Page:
Because I’m still recovering from my savior complex, I kinda always have to be on the lookout for when I’m sliding back into old patterns. I want people in my life, and I want our interactions to be mostly positive, fun, and uplifting. It’s up to me to set the terms of my relationships and not let myself get burned out because I’m being a compulsive healer again. (Y’know, when you are always helping people, even at the expense of your own well-being).
Since I’ve been exploring this topic, I now do my best to create a defined healing container in my psychic work and my interactions outside of work.
Healing containers can be an actual physical space, or they can be a temporary mindset that you consciously step in and out of. If you find yourself giving emotional support, even when you don’t want to, here are some key elements to establishing a defined healing space for yourself.
Protect your physical space. If you’re operating out of an actual office or room, make sure you take steps to set that space apart from the rest of the house or workplace. At the BPI, we have methods to ensure a space feels grounded and contained so outside energy isn’t crowding in. This way, if you don’t have a separate office to work in, you can still make it separate energetically. We recommend setting an intention for a room/space and cleaning it out energetically regularly. How do you maintain the sanctity of your healing space?
Be aware of your non-physical space. Healing containers can often be a mode or mindset vs. an actual room. A conversation, a shared meal, or an outing with a friend can sometimes slip into an impromptu healing session. The key in these types of situations is to consciously decide that you are, or are not, going to engage in helping someone by listening or offering support. If you are going to engage, then make a note of that in your mind— “I am now in healing/helping mode.” This way, you are conscious of what you are doing—meaning you can also be mindful of when you want to step out of healing/helping mode.
Clearly define a beginning and an end to the type of support you are offering. If you have decided that you would like to help someone out, create a time limit for the support. The healing/helping work needs a clear beginning and end.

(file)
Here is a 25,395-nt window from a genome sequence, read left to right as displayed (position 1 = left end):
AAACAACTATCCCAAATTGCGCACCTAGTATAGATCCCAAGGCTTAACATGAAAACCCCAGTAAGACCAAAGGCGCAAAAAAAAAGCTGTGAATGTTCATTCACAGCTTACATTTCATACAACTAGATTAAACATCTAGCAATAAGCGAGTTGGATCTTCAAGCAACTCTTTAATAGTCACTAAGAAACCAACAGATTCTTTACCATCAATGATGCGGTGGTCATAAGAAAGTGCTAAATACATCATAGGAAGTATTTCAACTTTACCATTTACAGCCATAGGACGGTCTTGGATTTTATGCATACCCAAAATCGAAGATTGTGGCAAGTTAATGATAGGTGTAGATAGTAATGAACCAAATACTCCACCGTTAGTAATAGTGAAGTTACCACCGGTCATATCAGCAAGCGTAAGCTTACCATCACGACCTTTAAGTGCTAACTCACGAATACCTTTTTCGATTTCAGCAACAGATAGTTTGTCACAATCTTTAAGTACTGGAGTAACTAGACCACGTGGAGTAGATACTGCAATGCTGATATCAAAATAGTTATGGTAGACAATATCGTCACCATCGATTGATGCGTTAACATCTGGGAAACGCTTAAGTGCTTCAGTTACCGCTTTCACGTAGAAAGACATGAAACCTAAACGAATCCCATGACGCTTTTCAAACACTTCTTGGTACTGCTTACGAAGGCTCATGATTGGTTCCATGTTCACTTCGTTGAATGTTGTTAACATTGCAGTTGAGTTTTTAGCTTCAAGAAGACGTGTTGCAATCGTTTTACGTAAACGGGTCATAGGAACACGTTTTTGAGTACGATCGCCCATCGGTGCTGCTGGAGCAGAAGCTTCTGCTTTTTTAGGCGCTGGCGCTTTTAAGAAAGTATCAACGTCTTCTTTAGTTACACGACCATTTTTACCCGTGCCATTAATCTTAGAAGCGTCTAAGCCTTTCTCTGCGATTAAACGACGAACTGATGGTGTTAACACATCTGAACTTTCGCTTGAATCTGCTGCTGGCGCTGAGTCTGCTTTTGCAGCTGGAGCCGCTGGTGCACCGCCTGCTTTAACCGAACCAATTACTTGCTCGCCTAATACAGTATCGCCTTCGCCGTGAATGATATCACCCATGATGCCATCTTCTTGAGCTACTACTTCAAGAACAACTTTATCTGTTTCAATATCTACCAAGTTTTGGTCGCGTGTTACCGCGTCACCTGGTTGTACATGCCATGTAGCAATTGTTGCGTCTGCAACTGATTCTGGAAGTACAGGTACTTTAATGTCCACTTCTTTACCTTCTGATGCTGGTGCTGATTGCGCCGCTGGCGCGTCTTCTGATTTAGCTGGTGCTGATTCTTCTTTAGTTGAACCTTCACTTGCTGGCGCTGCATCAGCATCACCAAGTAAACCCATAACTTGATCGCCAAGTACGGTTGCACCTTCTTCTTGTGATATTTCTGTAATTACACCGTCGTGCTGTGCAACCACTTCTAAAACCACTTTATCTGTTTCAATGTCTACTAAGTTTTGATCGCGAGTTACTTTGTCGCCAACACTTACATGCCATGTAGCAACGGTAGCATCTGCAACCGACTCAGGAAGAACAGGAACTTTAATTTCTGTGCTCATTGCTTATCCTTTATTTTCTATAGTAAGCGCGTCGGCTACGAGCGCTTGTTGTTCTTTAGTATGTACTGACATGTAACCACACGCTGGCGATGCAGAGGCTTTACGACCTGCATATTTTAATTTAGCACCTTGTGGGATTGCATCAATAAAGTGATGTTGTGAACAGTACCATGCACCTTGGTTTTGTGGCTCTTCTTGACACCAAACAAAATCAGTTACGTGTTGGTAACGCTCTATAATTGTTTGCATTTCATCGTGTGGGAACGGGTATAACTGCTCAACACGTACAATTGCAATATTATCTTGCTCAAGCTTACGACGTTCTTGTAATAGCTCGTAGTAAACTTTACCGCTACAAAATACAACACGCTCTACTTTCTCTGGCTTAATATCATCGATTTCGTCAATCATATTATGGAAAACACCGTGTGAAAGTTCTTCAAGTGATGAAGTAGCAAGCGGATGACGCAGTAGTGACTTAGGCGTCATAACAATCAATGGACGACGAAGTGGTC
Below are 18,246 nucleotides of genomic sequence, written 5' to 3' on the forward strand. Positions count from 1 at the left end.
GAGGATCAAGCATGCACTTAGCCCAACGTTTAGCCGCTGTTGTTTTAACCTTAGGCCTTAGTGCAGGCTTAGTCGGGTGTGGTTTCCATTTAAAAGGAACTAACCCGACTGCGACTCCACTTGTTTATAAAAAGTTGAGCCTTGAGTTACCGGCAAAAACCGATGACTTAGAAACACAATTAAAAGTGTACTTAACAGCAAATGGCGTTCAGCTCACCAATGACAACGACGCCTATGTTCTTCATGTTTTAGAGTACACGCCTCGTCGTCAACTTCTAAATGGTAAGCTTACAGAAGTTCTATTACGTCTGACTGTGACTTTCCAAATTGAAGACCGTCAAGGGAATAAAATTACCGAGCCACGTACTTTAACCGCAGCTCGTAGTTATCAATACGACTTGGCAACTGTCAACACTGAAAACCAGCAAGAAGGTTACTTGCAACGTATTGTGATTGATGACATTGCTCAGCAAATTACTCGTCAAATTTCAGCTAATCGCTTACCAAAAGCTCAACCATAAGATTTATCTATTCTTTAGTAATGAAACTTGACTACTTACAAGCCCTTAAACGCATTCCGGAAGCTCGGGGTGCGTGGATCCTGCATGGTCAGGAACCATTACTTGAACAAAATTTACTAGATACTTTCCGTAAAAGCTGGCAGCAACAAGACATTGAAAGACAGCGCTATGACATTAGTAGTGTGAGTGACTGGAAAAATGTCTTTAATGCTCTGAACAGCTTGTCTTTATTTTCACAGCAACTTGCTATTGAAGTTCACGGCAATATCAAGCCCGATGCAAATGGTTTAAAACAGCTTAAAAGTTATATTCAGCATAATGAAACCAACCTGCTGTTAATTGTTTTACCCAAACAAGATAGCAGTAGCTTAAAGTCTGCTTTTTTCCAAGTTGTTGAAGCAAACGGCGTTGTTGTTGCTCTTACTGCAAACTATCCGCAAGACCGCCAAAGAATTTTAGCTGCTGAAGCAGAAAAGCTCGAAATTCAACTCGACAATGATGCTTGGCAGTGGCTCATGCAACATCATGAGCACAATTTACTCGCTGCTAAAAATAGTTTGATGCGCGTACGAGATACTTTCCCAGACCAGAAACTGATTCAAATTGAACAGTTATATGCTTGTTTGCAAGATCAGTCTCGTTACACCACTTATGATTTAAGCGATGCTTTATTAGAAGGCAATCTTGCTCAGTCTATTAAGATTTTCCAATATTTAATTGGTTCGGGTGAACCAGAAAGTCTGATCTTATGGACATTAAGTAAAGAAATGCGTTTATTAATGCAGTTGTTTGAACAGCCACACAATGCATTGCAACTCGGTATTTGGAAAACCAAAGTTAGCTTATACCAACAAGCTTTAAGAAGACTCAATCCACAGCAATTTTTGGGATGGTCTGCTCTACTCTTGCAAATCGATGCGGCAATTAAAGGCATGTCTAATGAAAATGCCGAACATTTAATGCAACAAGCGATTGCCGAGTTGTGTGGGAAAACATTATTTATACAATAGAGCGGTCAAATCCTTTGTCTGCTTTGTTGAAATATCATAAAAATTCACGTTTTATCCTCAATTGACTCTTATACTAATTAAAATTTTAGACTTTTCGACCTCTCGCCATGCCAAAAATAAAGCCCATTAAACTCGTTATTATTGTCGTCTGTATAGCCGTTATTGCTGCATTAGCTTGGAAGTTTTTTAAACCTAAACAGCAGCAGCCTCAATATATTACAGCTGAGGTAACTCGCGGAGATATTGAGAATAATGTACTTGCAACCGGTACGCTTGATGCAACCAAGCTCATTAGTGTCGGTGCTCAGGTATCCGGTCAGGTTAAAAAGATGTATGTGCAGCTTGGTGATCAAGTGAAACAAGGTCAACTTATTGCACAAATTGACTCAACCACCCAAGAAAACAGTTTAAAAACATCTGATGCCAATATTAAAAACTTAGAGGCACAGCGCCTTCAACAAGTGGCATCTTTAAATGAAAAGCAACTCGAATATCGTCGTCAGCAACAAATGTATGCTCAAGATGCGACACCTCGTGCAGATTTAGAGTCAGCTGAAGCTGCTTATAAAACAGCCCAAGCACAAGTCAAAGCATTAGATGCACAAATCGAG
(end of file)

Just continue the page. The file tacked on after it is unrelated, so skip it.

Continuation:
This can look like saying out loud to a family member, who may be unconsciously dumping a problem on you, “I’d love to listen and offer support around your breakup—can we agree on talking for an hour then switching gears?” or “I can take you out for coffee tomorrow and be a sounding board for your work situation then.”
Decide the size of the container. Maybe you only have a few moments to offer support to someone, and that’s ok! You can offer a prayer or some good vibes to a person you know you can’t do anything more for. If you pass an accident or a homeless person, send them some healing energy. I love asking for happy vibes from my peers at the BPI if I’m having a lame day—it’s easy and takes seconds on their part.
Get consent. I mentioned this in a previous article, but it’s worth noting that consent goes both ways. Have you asked a person IF they would like your help, AND have you consented to giving support? Do you have people in your life who start processing drama with you with little or no awareness that they’re doing it? Unfortunately (or fortunately), setting a boundary is up to you when that is happening.
My husband and I have a system of asking if we can talk about a difficult situation before actually launching into it. Doing this makes the person with the drama conscious that they are A. requesting support and B. aware of how often they’re asking for it. This method allows the receiver to consent to being a listening ear or opting out by saying, “I’m not available for this right now—we talked about your deal at breakfast, and I’d like dinner to be relaxing for everyone.”
Decide who comes into your healing space and who doesn’t. If people are getting into your healing space all willy nilly, then it’s time to step back from being a healer or helper of any type until you can define some boundaries. No more losing an entire Saturday because you somehow got looped into helping a friend who’s in crisis mode again. (You could be in a karmic loop with someone and are playing out old patterns from seven lifetimes ago… but that’s another blog post altogether).
When I don’t make agreements around emotional support with friends and family, I end up avoiding some relationships altogether instead of owning up to my part in changing a dynamic. Having consciousness around when I’m in healing mode, and when I’m not, helps me keep my relationships energetically clean and clear. The support I offer is more genuine and effective; if I’m helping or healing someone—it’s cuz I mean it.
To conclude my little Three-for-three mini-series I’ll leave you with the main takeaways:
- Know why you’re healing people—is it actually because you need to heal yourself through healing them?
- Be aware of when you’re healing people. Are you conscious of how often you’re in this role?
- Make sure the help you’re offering is consensual. Are you consenting to being the supporter in a dynamic, and have you asked the person if they would like your help.
- Create a container for your healing work—consciously step into that space and have a clear beginning and end to what you are offering.
- Be a healthy healer and be sure to take the time to replenish yourself often.
Blog post written by Three Brodsky (aka King Three) a student and staff member at the BPI.